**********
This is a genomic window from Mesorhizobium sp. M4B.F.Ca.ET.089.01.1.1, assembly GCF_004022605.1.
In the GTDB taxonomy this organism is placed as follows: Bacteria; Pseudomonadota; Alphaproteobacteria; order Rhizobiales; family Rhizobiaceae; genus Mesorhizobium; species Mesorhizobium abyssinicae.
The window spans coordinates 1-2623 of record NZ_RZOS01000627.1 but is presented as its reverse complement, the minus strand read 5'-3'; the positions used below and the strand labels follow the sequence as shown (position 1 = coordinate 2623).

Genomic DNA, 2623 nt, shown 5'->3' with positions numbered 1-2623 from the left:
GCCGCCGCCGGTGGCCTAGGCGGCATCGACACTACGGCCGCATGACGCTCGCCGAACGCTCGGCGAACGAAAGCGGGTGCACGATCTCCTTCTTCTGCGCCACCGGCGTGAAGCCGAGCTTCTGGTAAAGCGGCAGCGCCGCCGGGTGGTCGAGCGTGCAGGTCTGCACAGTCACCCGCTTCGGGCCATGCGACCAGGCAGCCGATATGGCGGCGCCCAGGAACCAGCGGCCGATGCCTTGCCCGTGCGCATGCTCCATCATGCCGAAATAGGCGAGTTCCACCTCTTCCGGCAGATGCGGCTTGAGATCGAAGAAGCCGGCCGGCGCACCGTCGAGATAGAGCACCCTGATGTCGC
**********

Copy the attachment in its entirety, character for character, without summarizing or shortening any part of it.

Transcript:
This is a genomic window from Mesorhizobium sp. M4B.F.Ca.ET.089.01.1.1, assembly GCF_004022605.1.
In the GTDB taxonomy this organism is placed as follows: Bacteria; Pseudomonadota; Alphaproteobacteria; order Rhizobiales; family Rhizobiaceae; genus Mesorhizobium; species Mesorhizobium abyssinicae.
The window spans coordinates 1-2623 of record NZ_RZOS01000627.1 but is presented as its reverse complement, the minus strand read 5'-3'; the positions used below and the strand labels follow the sequence as shown (position 1 = coordinate 2623).

Genomic DNA, 2623 nt, shown 5'->3' with positions numbered 1-2623 from the left:
GCCGCCGCCGGTGGCCTAGGCGGCATCGACACTACGGCCGCATGACGCTCGCCGAACGCTCGGCGAACGAAAGCGGGTGCACGATCTCCTTCTTCTGCGCCACCGGCGTGAAGCCGAGCTTCTGGTAAAGCGGCAGCGCCGCCGGGTGGTCGAGCGTGCAGGTCTGCACAGTCACCCGCTTCGGGCCATGCGACCAGGCAGCCGATATGGCGGCGCCCAGGAACCAGCGGCCGATGCCTTGCCCGTGCGCATGCTCCATCATGCCGAAATAGGCGAGTTCCACCTCTTCCGGCAGATGCGGCTTGAGATCGAAGAAGCCGGCCGGCGCACCGTCGAGATAGAGCACCCTGATGTCGC